On the nation’s television screens, David Letterman and Jay Leno are in a virtual dead heat in the ratings war for viewers - though behind Ted Koppel and “Nightline.” But in the virtual world of computer screens, the competition is one-sided.
Letterman, assisted in part by his Top Ten lists, is an icon of the Internet. Leno, in the words of latenight watcher Aaron Barnhart, “is not real compatible with Internet users.”
Letterman solidified his cyber-hold on the computer set this year with the creation of the extensive CBS Eye on the Net, a World Wide Web site that offers informational and interactive features themed to the network’s entertainment, news and sports programming; updated news text, video and audio downloads; and a viewers’ forum.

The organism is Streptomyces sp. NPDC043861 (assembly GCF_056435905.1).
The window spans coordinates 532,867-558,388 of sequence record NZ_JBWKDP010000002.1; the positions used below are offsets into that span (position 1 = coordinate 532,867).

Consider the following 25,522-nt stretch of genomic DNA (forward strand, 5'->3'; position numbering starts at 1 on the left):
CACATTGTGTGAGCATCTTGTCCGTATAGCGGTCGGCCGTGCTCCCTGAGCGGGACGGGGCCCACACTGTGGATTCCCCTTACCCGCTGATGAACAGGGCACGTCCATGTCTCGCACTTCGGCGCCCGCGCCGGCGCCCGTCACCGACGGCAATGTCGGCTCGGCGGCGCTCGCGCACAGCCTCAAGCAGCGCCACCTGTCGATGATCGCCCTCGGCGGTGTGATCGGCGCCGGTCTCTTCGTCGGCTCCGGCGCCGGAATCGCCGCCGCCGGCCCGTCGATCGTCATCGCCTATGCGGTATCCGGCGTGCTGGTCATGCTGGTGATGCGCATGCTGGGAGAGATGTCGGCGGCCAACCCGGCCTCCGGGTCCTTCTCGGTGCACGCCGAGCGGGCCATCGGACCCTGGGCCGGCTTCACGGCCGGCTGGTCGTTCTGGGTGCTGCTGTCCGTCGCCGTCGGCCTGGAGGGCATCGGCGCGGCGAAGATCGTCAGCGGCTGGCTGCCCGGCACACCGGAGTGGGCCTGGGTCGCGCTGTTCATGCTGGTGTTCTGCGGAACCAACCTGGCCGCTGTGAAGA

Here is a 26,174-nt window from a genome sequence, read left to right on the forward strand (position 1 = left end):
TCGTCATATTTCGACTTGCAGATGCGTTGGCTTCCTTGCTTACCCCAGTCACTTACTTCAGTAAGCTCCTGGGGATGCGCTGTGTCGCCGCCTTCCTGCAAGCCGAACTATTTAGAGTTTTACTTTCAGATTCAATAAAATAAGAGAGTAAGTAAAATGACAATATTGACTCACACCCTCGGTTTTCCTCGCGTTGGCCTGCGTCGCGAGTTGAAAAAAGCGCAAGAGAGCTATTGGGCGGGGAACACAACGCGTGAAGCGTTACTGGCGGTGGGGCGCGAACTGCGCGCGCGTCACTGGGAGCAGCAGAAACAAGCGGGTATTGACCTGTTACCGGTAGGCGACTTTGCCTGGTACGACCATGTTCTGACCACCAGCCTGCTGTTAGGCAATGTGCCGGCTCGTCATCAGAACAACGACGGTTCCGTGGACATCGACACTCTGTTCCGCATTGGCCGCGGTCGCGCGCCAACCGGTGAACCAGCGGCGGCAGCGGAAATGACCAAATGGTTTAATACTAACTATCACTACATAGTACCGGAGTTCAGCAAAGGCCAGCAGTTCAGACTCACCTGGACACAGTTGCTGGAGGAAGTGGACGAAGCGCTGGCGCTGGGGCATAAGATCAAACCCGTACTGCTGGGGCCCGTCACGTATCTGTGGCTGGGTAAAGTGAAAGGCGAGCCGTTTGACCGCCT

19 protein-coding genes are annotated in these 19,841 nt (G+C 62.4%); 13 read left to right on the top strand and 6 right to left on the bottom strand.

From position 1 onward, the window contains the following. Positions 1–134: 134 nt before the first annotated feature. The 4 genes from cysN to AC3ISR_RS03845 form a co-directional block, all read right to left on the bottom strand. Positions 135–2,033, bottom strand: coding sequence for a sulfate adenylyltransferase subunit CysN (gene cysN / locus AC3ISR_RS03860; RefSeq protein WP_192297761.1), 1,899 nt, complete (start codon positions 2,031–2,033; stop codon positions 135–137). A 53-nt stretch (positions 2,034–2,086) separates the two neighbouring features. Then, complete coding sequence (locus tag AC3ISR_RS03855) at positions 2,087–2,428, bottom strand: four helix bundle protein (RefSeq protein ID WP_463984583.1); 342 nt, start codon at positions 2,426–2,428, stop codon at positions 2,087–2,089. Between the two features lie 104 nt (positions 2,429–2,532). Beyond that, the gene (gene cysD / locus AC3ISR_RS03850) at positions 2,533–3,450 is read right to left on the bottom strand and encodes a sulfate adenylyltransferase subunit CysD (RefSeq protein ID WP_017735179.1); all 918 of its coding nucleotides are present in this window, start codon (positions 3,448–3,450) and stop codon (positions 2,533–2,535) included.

The Eye’s “Late Show” section gets hundreds of thousands of visitors each week. While there, on-line fans may peruse the archive of Top Ten lists, guest and cast information, photos and Letterman’s best lines of the week.
But the home office is not the only place to find out about this year’s Oscars host and recent visitor to England. Letterman also is the topic of his share of the world’s 4 million Web pages.
Although the networks make nothing from the unofficial sites (Eye on the Net includes interactive sponsors), each late-night show stands to increase its nightly audience of 4.8 million households by having an on-line presence.
Compared with CBS’s entry, NBC’s “Tonight Show” Web page generates less than half of the number of visitors seeking video clips, funny newspaper headlines and backstage looks at the show.